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Panek v. Cimato Bros. Construction

UNITED STATES DISTRICT COURT WESTERN DISTRICT OF NEW YORK


October 15, 2007

THOMAS L. PANEK, AS ADMINISTRATOR OF THE BUFFALO LABORERS WELFARE FUND, BUFFALO LABORERS PENSION FUND, BUFFALO LABORERS EDUCATION AND TRAINING FUND, BUFFALO LABORERS SUPPLEMENTAL EMPLOYMENT BENEFIT FUND AND BUFFALO LABORERS ANNUITY FUND AND LABORERS LOCAL 210, LABORERS' INTERNATIONAL UNION OF NORTH AMERICA, PLAINTIFFS,
v.
CIMATO BROS. CONSTRUCTION, INC. AND CIMATO BROS., INC., DEFENDANTS.

The opinion of the court was delivered by: Honorable Richard J. Arcara Chief Judge United States District Court

DECISION AND ORDER

INTRODUCTION

Laborers' Local No. 210 brought this action against Cimato Bros. Construction, Inc., a construction company that employs both union and nonunion laborers, to enforce a series of collective bargaining agreements, even though Cimato never signed the agreements and never joined the multi-employer bargaining unit that negotiated them. Local 210 claims that Cimato is nevertheless bound by the agreements, because over a 5-year period, Cimato submitted benefit fund contributions and remittance reports to the union trust funds on behalf of some of its employees, thus manifesting an intent on the part of Cimato to be bound by the agreements. The Court finds that Cimato's conduct in making benefit contributions was not, by itself, sufficient to show its intent to be bound by the agreements, especially in light of other conduct by Cimato that was inconsistent with the agreements.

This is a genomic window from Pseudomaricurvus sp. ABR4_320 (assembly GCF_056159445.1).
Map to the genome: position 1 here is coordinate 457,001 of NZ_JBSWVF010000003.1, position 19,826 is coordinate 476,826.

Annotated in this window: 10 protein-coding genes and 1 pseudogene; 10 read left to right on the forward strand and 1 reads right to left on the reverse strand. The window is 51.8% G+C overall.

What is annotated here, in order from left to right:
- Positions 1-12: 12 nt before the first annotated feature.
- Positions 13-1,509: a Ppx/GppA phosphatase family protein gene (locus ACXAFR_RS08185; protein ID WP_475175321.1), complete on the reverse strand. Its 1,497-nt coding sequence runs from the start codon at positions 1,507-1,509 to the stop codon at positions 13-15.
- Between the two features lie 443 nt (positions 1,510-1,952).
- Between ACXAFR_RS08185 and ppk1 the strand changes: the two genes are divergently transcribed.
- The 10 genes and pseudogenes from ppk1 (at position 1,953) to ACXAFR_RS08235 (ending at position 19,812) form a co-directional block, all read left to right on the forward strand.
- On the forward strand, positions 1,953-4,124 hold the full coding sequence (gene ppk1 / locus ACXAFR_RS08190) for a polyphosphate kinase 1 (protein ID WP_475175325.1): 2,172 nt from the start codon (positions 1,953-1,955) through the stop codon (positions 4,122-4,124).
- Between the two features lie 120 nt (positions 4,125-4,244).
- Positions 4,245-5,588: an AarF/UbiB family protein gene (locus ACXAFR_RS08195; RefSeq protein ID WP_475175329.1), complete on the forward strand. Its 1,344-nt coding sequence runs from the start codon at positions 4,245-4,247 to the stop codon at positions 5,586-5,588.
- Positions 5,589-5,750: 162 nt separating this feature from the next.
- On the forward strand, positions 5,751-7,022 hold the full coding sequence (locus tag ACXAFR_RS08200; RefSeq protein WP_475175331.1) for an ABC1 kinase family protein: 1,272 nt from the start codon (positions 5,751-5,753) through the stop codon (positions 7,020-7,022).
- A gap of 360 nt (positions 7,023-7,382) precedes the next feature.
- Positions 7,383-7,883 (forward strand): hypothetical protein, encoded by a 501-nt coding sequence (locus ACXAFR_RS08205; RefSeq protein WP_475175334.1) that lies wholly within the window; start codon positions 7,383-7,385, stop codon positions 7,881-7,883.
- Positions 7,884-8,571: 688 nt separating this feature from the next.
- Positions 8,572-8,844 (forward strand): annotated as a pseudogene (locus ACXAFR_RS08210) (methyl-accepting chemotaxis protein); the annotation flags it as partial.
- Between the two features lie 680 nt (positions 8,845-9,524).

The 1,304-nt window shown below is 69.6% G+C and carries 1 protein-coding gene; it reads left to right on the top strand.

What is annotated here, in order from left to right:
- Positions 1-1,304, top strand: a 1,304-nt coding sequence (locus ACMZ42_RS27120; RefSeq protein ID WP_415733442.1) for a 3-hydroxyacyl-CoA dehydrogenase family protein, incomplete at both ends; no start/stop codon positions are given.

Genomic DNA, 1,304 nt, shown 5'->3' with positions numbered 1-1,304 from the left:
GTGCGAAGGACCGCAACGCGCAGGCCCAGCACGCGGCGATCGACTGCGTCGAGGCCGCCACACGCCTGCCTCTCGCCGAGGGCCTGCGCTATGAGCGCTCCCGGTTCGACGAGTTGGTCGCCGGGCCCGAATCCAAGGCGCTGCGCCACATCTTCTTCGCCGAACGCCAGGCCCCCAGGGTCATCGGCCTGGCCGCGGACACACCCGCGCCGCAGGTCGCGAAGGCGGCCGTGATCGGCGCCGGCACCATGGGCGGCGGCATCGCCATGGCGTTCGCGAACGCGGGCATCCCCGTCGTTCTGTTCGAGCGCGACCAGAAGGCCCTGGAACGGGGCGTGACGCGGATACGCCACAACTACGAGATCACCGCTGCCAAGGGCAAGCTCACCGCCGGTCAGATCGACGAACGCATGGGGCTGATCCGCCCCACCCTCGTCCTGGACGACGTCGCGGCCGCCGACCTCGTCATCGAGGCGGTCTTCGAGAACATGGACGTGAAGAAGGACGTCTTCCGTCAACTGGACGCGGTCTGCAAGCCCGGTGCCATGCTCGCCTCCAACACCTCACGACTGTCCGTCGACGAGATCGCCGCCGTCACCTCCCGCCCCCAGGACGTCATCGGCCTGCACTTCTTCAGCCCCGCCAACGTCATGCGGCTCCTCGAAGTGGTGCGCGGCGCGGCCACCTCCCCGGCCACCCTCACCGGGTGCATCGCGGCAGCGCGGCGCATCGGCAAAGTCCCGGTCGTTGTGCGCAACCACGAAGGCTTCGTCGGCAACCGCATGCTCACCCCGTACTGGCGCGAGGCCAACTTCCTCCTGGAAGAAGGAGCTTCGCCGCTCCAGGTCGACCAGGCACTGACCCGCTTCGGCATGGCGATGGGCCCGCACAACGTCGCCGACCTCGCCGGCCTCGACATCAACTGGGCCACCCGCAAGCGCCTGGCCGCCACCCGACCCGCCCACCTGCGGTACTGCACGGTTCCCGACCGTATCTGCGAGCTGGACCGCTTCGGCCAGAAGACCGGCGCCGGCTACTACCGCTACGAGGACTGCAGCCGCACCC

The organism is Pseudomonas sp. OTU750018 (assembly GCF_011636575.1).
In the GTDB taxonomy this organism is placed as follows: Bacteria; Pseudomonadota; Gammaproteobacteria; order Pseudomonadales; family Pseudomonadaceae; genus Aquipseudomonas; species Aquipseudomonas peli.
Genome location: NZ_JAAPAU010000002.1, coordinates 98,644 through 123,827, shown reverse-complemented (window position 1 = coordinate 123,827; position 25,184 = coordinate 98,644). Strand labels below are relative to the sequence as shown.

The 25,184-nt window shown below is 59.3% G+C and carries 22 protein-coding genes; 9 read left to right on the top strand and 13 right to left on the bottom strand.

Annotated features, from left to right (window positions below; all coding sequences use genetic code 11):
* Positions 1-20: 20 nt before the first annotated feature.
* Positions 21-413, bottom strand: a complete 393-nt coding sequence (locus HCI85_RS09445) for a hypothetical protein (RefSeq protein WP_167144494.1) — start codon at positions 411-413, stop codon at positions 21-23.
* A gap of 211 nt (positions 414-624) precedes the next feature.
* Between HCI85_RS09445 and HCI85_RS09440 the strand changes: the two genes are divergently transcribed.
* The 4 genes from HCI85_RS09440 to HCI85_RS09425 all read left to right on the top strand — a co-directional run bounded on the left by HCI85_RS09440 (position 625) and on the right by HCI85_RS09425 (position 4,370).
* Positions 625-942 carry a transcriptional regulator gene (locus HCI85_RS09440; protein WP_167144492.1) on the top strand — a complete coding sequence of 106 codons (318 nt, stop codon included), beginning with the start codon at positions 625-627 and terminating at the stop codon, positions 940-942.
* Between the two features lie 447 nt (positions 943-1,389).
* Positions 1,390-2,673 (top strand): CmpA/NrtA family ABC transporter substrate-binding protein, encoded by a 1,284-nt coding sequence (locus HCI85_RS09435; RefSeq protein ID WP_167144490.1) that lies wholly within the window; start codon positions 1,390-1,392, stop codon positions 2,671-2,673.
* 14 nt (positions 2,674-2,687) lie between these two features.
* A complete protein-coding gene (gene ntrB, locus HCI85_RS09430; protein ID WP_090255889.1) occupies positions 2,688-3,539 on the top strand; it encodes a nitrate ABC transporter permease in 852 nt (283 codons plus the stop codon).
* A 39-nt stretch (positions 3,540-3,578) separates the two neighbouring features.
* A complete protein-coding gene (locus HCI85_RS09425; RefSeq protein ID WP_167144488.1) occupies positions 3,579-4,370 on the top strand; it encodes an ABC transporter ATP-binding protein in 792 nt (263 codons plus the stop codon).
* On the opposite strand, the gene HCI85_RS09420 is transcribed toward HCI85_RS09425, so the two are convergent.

PROCEDURAL BACKGROUND